ZEPHYR TEACHOUT: No, that's right. And the loss is enormous. It’s, it's certainly a loss of a central part of our heritage as the country. We were founded on an anticorruption passion. But it was also incredible wisdom. It was an understanding that corruption is this very serious threat to self-government. And we’ve certainly felt the effects. We’ve felt the effects in the super PACs that have arisen since Citizens United. And we, as citizens, are left with fewer and fewer tools to fight corruption.
BROOKE GLADSTONE: Which brings us to now. You're currently working on behalf of a group called Citizens for Responsibility and Ethics in Washington, or CREW, trying to revive those long-lost anticorruption traditions by suing Donald Trump for violating the Emoluments Clause. What makes you believe that that could possibly work, especially without his tax returns and especially without standing?
ZEPHYR TEACHOUT: There's a lot of really hard, complicated, interesting corruption law questions. Donald Trump’s violating the Emoluments Clause is not one of them.
BROOKE GLADSTONE: Mm!
ZEPHYR TEACHOUT: It is really straightforward that he is violating the Constitution and began violating it on the day he took office.
BROOKE GLADSTONE: Why?
ZEPHYR TEACHOUT: Well, there's four different ways in which he's basically getting things of value from foreign governments. The first is through the Trump Tower in New York City. The Chinese government, through the Industrial and Commercial Bank of China, is one of the largest tenants in Trump Tower. So we basically have the Chinese government putting payments into Donald Trump's pockets. The second flow of emoluments, dignitaries from foreign governments staying in Trump hotels.
BROOKE GLADSTONE: Mm-hmm.
ZEPHYR TEACHOUT: The third is through The Apprentice and The New Celebrity Apprentice. In two countries, at least, the payments for royalties around The Apprentice come from government-owned entities. And then the fourth area is all the Trump organization developments around the world require government action, whether in Turkey or India or China, and the governments are in a position to make our president richer or poorer.
I think the important thing to understand is that the Emoluments Clause is a “bright line” rule. It’s like a speed limit. If the speed limit is 55 and someone's going 68, they don't get to turn to the cop and say, well, the roads were dry and nobody else was around, therefore, it isn’t a violation. This is a safety rule, right? If a federal officer is taking payments from foreign governments, the federal officer doesn't get to turn around and say, oh well, in this particular instance I wasn't getting influenced. It doesn't matter. You violated the rule.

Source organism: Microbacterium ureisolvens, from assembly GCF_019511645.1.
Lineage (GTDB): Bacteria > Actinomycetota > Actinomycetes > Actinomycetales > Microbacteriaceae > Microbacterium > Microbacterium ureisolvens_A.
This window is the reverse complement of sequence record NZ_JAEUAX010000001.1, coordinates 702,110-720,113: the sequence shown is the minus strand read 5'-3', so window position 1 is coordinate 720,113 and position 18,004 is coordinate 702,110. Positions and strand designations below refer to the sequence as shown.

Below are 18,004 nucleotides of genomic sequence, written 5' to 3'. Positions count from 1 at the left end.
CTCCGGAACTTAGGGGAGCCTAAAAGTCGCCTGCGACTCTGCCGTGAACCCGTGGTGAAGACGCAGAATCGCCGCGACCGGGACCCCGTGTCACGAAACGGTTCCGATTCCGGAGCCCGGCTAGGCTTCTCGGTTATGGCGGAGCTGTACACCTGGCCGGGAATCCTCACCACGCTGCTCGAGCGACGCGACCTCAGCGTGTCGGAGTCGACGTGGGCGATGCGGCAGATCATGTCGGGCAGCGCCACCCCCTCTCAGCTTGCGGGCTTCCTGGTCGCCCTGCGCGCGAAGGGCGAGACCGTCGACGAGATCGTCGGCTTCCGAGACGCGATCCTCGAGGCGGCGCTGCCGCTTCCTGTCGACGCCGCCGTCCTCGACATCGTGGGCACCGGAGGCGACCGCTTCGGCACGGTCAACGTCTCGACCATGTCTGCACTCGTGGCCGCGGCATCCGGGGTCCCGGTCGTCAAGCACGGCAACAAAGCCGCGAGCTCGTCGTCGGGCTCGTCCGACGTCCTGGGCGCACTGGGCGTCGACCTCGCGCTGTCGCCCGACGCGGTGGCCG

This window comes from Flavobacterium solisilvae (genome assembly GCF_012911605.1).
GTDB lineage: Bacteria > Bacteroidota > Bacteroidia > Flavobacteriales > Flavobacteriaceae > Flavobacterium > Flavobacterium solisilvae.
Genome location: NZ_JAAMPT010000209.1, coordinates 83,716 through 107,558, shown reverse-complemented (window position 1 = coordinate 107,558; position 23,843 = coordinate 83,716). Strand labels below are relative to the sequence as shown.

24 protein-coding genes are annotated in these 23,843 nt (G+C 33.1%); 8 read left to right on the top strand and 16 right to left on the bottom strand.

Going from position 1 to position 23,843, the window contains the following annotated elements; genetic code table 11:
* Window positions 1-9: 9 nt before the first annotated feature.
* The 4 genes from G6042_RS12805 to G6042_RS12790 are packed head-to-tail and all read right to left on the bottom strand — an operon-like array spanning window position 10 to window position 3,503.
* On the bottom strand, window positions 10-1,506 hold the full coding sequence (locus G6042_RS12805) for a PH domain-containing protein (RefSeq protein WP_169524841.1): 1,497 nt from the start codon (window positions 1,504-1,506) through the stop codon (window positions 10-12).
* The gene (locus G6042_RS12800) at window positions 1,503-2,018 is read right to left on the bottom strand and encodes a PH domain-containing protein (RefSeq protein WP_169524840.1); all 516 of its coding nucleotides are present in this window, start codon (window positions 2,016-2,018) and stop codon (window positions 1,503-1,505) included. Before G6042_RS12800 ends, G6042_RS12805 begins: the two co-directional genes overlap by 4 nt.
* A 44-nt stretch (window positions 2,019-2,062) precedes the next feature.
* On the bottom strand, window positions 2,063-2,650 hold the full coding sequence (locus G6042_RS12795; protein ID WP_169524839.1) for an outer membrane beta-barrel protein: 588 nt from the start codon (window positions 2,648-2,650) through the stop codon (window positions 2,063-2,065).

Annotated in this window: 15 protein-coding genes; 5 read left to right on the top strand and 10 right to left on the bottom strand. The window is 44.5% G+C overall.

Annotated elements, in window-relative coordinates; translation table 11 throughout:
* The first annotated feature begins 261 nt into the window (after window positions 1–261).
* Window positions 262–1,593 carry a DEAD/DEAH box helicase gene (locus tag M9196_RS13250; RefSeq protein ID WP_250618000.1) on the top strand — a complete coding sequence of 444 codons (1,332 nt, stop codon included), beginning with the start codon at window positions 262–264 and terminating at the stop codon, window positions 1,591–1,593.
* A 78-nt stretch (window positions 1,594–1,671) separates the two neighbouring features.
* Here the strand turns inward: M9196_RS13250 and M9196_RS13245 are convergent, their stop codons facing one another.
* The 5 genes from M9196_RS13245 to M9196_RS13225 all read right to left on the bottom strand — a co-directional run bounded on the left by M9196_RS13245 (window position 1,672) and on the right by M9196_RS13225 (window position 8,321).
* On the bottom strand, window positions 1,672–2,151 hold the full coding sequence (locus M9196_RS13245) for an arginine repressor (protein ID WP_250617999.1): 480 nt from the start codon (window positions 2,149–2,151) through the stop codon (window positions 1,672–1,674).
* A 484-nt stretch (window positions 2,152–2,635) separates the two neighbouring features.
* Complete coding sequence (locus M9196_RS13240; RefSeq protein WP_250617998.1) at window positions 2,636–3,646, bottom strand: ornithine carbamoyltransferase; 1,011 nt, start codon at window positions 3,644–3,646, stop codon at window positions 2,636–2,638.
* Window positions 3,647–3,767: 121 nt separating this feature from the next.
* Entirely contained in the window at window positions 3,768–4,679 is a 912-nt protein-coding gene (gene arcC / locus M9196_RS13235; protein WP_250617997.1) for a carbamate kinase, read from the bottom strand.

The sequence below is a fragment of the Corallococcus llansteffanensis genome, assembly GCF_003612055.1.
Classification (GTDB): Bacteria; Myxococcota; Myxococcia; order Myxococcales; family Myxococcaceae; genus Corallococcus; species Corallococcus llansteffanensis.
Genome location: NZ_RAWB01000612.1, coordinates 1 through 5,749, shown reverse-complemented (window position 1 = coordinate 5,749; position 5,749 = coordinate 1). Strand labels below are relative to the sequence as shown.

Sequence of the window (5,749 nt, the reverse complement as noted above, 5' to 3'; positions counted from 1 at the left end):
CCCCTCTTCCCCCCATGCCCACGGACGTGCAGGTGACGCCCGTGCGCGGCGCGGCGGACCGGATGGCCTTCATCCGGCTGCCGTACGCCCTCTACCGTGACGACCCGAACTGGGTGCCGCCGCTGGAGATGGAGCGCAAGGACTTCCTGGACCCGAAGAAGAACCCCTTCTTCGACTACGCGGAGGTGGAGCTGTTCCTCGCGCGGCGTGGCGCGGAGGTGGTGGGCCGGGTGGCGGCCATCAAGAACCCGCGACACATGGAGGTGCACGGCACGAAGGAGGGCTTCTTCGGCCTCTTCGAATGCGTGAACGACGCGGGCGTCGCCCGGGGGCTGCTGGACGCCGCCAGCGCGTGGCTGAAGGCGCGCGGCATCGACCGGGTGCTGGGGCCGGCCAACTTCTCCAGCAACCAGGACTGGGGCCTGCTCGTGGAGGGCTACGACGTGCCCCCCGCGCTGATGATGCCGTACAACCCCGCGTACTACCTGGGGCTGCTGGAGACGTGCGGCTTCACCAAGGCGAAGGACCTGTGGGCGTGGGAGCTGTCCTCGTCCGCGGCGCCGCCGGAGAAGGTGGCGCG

BROOKE GLADSTONE: Well, let me ask you this: The clause says that Congress has to approve, right?
ZEPHYR TEACHOUT: That’s right.
BROOKE GLADSTONE: So if Trump wanted this to go away, couldn’t he just get the Congress, which is pretty supine these days, to just approve?
ZEPHYR TEACHOUT: Yeah, it’s quite striking that he hasn't gone to Congress to ask for their approval. To do that, he would have to reveal the full extent of the nature of the nature of the payments. Congress could either accept and say, you can keep those, or reject and say, you can't keep those. It’s certainly a direction that Trump could be undertaking but, instead, he is just violating the Constitution every day.
BROOKE GLADSTONE: Zephyr, thank you so much.
ZEPHYR TEACHOUT: Thank you so much.
BROOKE GLADSTONE: Zephyr Teachout is a law professor at Fordham University and author of the book, Corruption in America.
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BOB GARFIELD: That’s it for this week’s show. On the Media is produced by Meara Sharma, Alana Casanova-Burgess and Jesse Brenneman. We had more help from Micah Loewinger, Sara Qari, Leah Feder and Kate Bakhtiyarova. And our show was edited – by Brooke. Our technical director is Jennifer Munson. Our engineer this week was Terence Bernardo.
BROOKE GLADSTONE: Katya Rogers is our executive producer. Jim Schacter is WNYC’s vice-president for news. Bassist composer Ben Allison wrote our theme. On the Media is a production of WNYC Studios. I’m Brooke Gladstone,
BOB GARFIELD: And I’m Bob Garfield.